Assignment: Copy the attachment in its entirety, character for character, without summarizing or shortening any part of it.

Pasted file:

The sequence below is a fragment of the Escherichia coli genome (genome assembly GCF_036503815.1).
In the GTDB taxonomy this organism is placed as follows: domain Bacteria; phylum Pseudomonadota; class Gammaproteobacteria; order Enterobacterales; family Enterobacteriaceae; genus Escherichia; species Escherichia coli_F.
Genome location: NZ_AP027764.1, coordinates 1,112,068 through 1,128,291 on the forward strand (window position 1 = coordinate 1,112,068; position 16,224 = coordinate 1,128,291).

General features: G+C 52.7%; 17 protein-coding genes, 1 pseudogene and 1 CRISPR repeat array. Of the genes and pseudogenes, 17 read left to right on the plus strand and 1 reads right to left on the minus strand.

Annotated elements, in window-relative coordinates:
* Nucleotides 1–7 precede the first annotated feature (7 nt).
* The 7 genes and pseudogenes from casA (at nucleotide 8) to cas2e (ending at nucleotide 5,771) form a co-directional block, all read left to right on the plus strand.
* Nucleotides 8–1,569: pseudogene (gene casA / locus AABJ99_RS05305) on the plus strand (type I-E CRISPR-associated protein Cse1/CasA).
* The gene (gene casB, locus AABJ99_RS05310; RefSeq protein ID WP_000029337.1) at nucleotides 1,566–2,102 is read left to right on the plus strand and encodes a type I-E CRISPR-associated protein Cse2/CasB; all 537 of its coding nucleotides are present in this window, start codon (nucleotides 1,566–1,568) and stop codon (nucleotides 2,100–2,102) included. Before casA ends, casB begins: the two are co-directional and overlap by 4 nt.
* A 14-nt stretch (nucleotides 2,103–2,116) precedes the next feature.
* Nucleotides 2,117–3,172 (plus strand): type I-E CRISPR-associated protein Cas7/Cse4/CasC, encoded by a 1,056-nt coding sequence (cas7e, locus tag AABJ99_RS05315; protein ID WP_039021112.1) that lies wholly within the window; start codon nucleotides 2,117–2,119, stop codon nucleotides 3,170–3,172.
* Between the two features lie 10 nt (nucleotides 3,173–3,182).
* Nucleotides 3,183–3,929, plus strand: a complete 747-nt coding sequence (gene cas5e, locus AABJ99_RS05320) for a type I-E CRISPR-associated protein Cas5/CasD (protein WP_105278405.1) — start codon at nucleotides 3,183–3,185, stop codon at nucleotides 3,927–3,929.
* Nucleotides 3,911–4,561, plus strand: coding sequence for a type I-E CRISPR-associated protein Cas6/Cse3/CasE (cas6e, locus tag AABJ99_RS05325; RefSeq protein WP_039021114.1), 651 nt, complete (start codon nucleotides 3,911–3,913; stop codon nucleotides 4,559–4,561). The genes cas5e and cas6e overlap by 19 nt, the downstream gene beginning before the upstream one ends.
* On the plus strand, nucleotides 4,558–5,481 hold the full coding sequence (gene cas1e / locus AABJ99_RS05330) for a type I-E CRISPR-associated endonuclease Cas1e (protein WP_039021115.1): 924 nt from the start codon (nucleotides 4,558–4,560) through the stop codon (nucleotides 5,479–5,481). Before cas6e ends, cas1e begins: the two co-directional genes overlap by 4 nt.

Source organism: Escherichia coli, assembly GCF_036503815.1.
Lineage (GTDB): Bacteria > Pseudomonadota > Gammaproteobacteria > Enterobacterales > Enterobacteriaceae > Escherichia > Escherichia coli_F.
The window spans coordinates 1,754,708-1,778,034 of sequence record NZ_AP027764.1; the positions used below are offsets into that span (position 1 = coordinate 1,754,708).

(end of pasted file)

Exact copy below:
The sequence below is a fragment of the Escherichia coli genome (genome assembly GCF_036503815.1).
In the GTDB taxonomy this organism is placed as follows: domain Bacteria; phylum Pseudomonadota; class Gammaproteobacteria; order Enterobacterales; family Enterobacteriaceae; genus Escherichia; species Escherichia coli_F.
Genome location: NZ_AP027764.1, coordinates 1,112,068 through 1,128,291 on the forward strand (window position 1 = coordinate 1,112,068; position 16,224 = coordinate 1,128,291).

General features: G+C 52.7%; 17 protein-coding genes, 1 pseudogene and 1 CRISPR repeat array. Of the genes and pseudogenes, 17 read left to right on the plus strand and 1 reads right to left on the minus strand.

Annotated elements, in window-relative coordinates:
* Nucleotides 1–7 precede the first annotated feature (7 nt).
* The 7 genes and pseudogenes from casA (at nucleotide 8) to cas2e (ending at nucleotide 5,771) form a co-directional block, all read left to right on the plus strand.
* Nucleotides 8–1,569: pseudogene (gene casA / locus AABJ99_RS05305) on the plus strand (type I-E CRISPR-associated protein Cse1/CasA).
* The gene (gene casB, locus AABJ99_RS05310; RefSeq protein ID WP_000029337.1) at nucleotides 1,566–2,102 is read left to right on the plus strand and encodes a type I-E CRISPR-associated protein Cse2/CasB; all 537 of its coding nucleotides are present in this window, start codon (nucleotides 1,566–1,568) and stop codon (nucleotides 2,100–2,102) included. Before casA ends, casB begins: the two are co-directional and overlap by 4 nt.
* A 14-nt stretch (nucleotides 2,103–2,116) precedes the next feature.
* Nucleotides 2,117–3,172 (plus strand): type I-E CRISPR-associated protein Cas7/Cse4/CasC, encoded by a 1,056-nt coding sequence (cas7e, locus tag AABJ99_RS05315; protein ID WP_039021112.1) that lies wholly within the window; start codon nucleotides 2,117–2,119, stop codon nucleotides 3,170–3,172.
* Between the two features lie 10 nt (nucleotides 3,173–3,182).
* Nucleotides 3,183–3,929, plus strand: a complete 747-nt coding sequence (gene cas5e, locus AABJ99_RS05320) for a type I-E CRISPR-associated protein Cas5/CasD (protein WP_105278405.1) — start codon at nucleotides 3,183–3,185, stop codon at nucleotides 3,927–3,929.
* Nucleotides 3,911–4,561, plus strand: coding sequence for a type I-E CRISPR-associated protein Cas6/Cse3/CasE (cas6e, locus tag AABJ99_RS05325; RefSeq protein WP_039021114.1), 651 nt, complete (start codon nucleotides 3,911–3,913; stop codon nucleotides 4,559–4,561). The genes cas5e and cas6e overlap by 19 nt, the downstream gene beginning before the upstream one ends.
* On the plus strand, nucleotides 4,558–5,481 hold the full coding sequence (gene cas1e / locus AABJ99_RS05330) for a type I-E CRISPR-associated endonuclease Cas1e (protein WP_039021115.1): 924 nt from the start codon (nucleotides 4,558–4,560) through the stop codon (nucleotides 5,479–5,481). Before cas6e ends, cas1e begins: the two co-directional genes overlap by 4 nt.

Source organism: Escherichia coli, assembly GCF_036503815.1.
Lineage (GTDB): Bacteria > Pseudomonadota > Gammaproteobacteria > Enterobacterales > Enterobacteriaceae > Escherichia > Escherichia coli_F.
The window spans coordinates 1,754,708-1,778,034 of sequence record NZ_AP027764.1; the positions used below are offsets into that span (position 1 = coordinate 1,754,708).